Thursday, November 10, 2011

Exhibit from Wellesley College at former Rugged Bear (34 Central Street)

This exhibit is made possible by Retail property owner Edens & Avant along with the support of the artists, Kelley Tialiou, Curatorial Assistant and Tour Coordinator, Davis Museum and Phyllis McGibbon, Professor of Studio Art and co-director of the Architecture program at Wellesley College.

The dresses were designed by Wellesley College students, inspired by the work of contemporary Ghanaian artist El Anatsui, who is best known for his sculptural pieces made of discarded metal bottle tops.

Viewers are asked "What meaning might the materials selected by these designers hold?"


The Davis Design Contest features the work of Wellesley student designers responding to the exhibition, El Anatsui: When I Last Wrote To You About Africa, on view at the Davis from March 30 to June 26, 2011.

Anatsui often draws inspiration from the traditional kente cloth of the Akan peoples of West Africa. In turn, Anatsui’s cloth-like works inspired our designers to create garments.

Like Anatusi, these designers have reused old materials— from computer parts to advertisements and bridal gowns— in surprising ways.

These projects are also informed by the artists’ lives and individual contexts, just as Anatsui’s work is deeply concerned with Africa’s history, challenges, and peoples. Each designer describes her work in her own words through the label that accompanies her design.

People voted for their favorite design in the contest by visiting the ballot box at the information desk. The top three designers were announced and awarded at the end of April 2011.

The Davis Design Contest was conceived during the Fall 2010 Museum Issues Seminar at Wellesley College, taught by Prof. Lisa Fischman, Ruth Gordon Shapiro ’37 Director of the Davis Museum.

It has been brought to fruition through the efforts of á la mode, Wellesley’s premiere fashion organization; Hey, Madeline, Wellesley’s only fashion magazine; the SCOOP, Wellesley’s sustainability co-operative; with major support of the Davis; the sponsorship of the Student Organization Funding Committee and the Committee on Lectures and Cultural Events; and, of course, the student designers.  

Marjorie Cantine ’13
Contest Coordinator

Far right

Katherine Scafuri ’11          
plexiglass and vellum scraps from architectural modeling projects, fabric
The organic, flexible nature of draping informs the design. The waves of the draping are punctured by the stiff plexi-glass to form a living dynamism in tribute to El Anatsui's aesthetic. 
Far Right

Pooja Reddy ’14       
plastic bags, recycled paper, used tablecloths, curtains, and belts         
The tight "bondage" bodice and the loose "freedom" grasslands skirt are juxtaposed to show a struggle between Western influence and African tradition.   


Nancy H. Welsh ’12  
recycled t-shirt and paper, table tents, glue, elastic
My goal was to create a sculptural garment that allowed the table tents, which are folded cards used to advertise campus events, to articulate themselves. The garment plays with the traditional draping of kente cloth and uses specific table tents to make a statement on gender politics.

Laura Salazar Altobelli ’12  
I wish the mannequin would move
used stockings, red string, copper wire, plexi-glass (originally from a construction site)
Mission: to explore the form of the body, interpreting it as an architectural site model.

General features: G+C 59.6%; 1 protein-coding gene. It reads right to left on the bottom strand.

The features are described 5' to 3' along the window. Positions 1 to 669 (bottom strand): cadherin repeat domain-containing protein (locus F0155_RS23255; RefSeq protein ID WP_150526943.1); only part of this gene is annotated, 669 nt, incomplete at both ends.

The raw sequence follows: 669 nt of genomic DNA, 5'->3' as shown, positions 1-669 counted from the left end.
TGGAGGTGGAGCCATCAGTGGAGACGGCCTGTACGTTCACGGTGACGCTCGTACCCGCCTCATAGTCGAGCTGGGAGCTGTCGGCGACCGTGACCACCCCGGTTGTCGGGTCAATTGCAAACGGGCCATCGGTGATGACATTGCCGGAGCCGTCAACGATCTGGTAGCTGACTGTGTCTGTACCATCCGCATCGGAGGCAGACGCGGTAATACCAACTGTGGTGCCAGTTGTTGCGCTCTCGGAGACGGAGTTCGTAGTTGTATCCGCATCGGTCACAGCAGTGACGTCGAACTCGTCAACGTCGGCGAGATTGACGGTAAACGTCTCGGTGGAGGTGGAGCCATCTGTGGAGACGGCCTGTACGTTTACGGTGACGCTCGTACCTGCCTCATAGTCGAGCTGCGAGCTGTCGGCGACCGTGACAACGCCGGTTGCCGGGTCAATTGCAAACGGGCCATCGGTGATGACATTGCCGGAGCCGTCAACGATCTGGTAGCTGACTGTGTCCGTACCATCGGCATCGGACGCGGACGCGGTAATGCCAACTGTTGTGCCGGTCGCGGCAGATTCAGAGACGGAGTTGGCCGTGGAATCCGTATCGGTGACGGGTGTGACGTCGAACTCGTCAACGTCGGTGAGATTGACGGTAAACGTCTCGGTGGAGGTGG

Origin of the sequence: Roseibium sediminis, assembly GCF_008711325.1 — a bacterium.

In developing the representation of garment, the human body stimulates powerful inquiries in movement and stasis that may be articulated through the structural flexibility of material, its opacity and refraction.

Constance M. Yee ’11
The Things We Bought
jersey, used cigarettes, cardboard boxes, soda bottles, plastic bags, newspaper, and food wrappers
A hand-sewn triangulation of consumer culture, environment, and self-hood.

Far Left
Tricia Lu ’14
le trésor
aluminum cans, fabric from old clothing
El Anatsui’s metallic tapestries and his use of Adrinkra symbols in his artwork inspired this dress. I created this dress from aluminum cans, incorporating the Adrinka symbol “Aya,” which represents endurance and resourcefulness, characteristics of sustainability.

Abigail G. Hansen ’11
Media Machine Queen
recycled fashion newspapers, society pages, tabloids; garbage bags; PVA glue
One day you're on top of the world. The next, you find yourself at the bottom of a trash heap. Who are you? You are a celebrity who has been both built up and discarded by the almighty Media Machine. You have seen your face light up the magazine covers of every newsstand in the city, but you have also seen your face get rained on, stomped on by muddy galoshes and sucked down the gutter. If you’re a celebrity whose fame is perhaps slightly past its shelf life or even built on nothing but garbage in the first place, the trick is to look good as you rot. Then perhaps no one will notice your stench as you decay into yesterday's news.

Far Left

Elle Wibisono ’13
Batik Baru 
aluminum candle holders, food wrappers, soda cans, soda caps, hot wax, dye, fabric (cotton and silk), sequins 
This dress was made with the traditional Indonesian batik process, which uses hot wax and dye to create color and patterns on cloth. The rebirth and redefinition of batik by using recycled materials is a bold proof of my statement: Traditional is not at all primitive.

Far Right
Rebecca Ely ’13

thrifted shirts and found objects
Sustainability should be practical, affordable, and fun; so should fashion.  Here stands the fusion of possible and potential.

A resident artist volunteer helps load at the Davis Museum, Wellesley College

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